Last summer, students talked with Lisa Maxwell (second from left), assistant director of employment at HGSE, about the benefits of the program and where they were headed next. Thelora Marseille (from left), was going to the University of Massachusetts, Boston; Eunice Offre was bound for Colby-Sawyer College; and Tewodrose Woldemariam was set to attend Regis College.

File photo by Kris Snibbe/Harvard Staff Photographer

Campus & Community

Putting local youth to work

4 min read

Harvard opens doors for Boston, Cambridge young people through Summer Youth Employment Program

For Bill Cain, assistant director of recruitment services for the Office of Human Resources, the bar for Harvard’s Summer Youth Employment Program is pretty high. And he couldn’t be happier about that.

“Feedback is always positive, but last year, 100 percent of Harvard hiring managers said they would participate in the program again,” he said. The program employs local high school students from Boston and Cambridge on Harvard’s campus during the summer months. For some young people, it’s their first job.

Cain, who has been coordinating and overseeing the program for eight years, added that those high approval ratings go both ways, since many students come back to work at Harvard for several summers. Any department is eligible to participate in the program, whether the position is full-time or for just a few hours a week.

The cost of having a teen employee work full-time the whole term from July to August is less than $2,500, and hours and dates can be adjusted to fit a department’s needs and means.  The program also supports Harvard staff members in submitting job postings, receiving student résumés, and advising how to manage high school students.

Josh Bruno is the school-to-career and employer engagement director with the Boston Private Industry Council, which recruits, interviews, and prepares Boston teens for their summer jobs and coordinates with Harvard. He has a special appreciation for the initiative, since his own first job was in Widener Library.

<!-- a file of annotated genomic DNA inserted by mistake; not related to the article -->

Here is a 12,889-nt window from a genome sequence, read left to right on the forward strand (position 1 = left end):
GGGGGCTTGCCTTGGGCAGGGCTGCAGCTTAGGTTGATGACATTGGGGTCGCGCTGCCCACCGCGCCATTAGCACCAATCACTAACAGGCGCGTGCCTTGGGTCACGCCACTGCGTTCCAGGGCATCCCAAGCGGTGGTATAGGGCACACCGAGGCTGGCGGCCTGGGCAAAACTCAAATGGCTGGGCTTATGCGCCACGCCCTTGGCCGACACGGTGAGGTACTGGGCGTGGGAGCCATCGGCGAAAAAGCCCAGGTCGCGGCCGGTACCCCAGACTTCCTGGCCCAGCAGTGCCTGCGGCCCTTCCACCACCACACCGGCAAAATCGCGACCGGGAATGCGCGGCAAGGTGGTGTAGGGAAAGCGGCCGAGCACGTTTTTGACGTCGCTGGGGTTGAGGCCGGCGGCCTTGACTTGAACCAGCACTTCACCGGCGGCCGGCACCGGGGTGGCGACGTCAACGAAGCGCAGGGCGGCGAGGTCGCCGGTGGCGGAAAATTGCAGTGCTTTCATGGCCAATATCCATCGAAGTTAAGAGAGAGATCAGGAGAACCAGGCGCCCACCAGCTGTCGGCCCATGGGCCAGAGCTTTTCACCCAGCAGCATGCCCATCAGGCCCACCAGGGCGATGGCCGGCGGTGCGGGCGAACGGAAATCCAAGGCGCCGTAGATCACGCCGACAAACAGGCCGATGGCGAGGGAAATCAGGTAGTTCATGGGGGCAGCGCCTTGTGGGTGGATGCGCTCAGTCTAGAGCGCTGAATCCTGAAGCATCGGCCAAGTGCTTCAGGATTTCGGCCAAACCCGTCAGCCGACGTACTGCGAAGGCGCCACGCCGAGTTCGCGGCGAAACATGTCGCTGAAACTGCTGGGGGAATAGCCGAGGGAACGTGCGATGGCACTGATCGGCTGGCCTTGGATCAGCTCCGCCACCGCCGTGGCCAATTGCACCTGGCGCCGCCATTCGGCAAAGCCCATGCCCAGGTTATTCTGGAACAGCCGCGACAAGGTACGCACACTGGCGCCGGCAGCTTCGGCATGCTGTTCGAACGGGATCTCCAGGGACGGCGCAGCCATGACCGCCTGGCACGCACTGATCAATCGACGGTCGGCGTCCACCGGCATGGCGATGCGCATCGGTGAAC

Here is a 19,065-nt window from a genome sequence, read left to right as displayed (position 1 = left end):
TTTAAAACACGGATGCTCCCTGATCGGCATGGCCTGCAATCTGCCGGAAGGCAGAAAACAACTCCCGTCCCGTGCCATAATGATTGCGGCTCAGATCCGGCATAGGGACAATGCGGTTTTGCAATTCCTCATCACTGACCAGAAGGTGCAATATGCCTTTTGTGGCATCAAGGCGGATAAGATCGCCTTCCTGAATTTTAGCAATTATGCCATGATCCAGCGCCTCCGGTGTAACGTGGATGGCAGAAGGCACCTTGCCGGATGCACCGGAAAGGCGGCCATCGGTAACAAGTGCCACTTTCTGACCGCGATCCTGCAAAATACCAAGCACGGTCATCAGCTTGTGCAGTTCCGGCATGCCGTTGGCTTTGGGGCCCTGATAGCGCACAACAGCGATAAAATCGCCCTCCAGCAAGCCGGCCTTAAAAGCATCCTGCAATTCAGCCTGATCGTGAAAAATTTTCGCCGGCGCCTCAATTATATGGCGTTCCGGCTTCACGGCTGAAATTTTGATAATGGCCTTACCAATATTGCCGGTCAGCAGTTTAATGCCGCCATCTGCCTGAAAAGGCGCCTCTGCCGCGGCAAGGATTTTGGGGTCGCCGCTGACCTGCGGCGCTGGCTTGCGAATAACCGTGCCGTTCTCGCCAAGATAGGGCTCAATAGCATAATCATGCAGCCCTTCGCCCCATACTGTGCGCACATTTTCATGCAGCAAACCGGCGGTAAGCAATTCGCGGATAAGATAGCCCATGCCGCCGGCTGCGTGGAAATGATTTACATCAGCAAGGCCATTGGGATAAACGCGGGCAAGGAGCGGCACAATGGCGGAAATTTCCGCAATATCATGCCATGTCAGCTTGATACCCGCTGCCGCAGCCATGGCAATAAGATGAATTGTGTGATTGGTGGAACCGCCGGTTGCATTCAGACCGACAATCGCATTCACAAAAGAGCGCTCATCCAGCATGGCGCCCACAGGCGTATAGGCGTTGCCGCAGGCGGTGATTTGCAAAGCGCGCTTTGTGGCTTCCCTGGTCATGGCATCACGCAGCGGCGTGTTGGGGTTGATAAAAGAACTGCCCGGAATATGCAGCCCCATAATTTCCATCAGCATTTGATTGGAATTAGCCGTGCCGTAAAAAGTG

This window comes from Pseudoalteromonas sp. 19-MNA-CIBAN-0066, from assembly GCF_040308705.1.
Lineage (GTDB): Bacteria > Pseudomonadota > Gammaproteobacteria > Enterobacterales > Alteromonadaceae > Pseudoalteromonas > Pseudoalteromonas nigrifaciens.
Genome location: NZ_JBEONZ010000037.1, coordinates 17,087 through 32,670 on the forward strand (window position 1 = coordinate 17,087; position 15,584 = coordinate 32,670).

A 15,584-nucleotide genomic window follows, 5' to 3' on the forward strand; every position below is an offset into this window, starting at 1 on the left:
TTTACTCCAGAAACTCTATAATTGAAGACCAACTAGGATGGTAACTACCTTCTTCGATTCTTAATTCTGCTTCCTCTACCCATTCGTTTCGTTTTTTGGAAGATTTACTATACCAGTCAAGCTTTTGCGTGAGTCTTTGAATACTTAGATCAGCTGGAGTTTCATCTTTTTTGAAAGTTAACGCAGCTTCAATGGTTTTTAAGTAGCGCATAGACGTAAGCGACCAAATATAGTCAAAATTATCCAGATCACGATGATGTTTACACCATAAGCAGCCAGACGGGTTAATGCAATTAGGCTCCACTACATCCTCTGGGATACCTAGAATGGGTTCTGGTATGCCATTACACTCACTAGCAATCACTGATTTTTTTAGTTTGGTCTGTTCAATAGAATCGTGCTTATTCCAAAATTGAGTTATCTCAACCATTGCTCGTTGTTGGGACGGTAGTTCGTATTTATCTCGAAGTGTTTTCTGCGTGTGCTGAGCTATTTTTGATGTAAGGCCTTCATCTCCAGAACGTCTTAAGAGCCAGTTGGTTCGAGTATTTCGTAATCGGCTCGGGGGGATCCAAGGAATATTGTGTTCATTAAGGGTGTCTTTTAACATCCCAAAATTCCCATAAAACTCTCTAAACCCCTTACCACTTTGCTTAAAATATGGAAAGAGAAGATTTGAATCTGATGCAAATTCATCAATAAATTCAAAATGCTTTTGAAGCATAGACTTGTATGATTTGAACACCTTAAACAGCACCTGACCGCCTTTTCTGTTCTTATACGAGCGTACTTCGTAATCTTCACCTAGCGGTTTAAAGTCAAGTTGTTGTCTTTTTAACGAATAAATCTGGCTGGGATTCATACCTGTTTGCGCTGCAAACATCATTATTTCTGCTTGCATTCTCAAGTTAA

“I was literally in the stacks,” he said, working amid the microfilm and microfiche.

Now running the private-sector component of Boston Mayor Thomas Menino’s summer jobs campaign, Bruno says Harvard has been “a historic partner” in putting public school students to work during summers.

“A lot of our students are contributing to their family income,” Bruno said, adding that any public school student can apply by contacting a Boston Private Industry Council counselor.  In Cambridge, teens can apply to work at Harvard through the Mayor’s Summer Youth Employment Program. “At a place like Harvard, students meet people they might never otherwise encounter,” Bruno said. “And on the employer side, they get super-talented, very motivated young people to come help them out.”

Speaking from the Harvard perspective, Cain hopes that more departments will connect with the program.

“These are talented, hard-working kids, and they bring a great perspective and energy to the workplace,” he said. “So many of them never imagined they would ever set foot in Harvard … so this breaks down the idea that Harvard is out of reach or inaccessible to them.

“The student gets wonderful work experience, and Harvard gets a great employee for the summer,” he said.

“Harvard has worked with Cambridge and Boston for more than a decade to provide employment opportunities for local youth, and we are really encouraging hiring managers to bring on a teen in their department this summer,” said Christine Heenan, vice president of Harvard Public Affairs and Communications. That department and human resources have teamed up again this year to support and promote the program to the Harvard community.

“This is a long-term partnership with a long-term future,” she added.

As the students earn and learn, Boston and Cambridge get Harvard’s support in their efforts to provide an enriching summer experience and prepare local teens to meet the demands of the workplace.

“The city is committed to teen employment and understands the important impact that early work experiences have on a young person’s long-term success,” said Sue Walsh of Cambridge’s Office of Workforce Development. “Harvard continues to be our most important partner in providing quality work opportunities to Cambridge youth, hiring more teens than any other employer/organization in the city.”

For more information on the program, please call 617.496.4213 or visit the Harvie website and click on the link Summer Youth Employment Program. Hiring managers can learn about how their departments can make a difference in young, motivated students’ lives through summer jobs.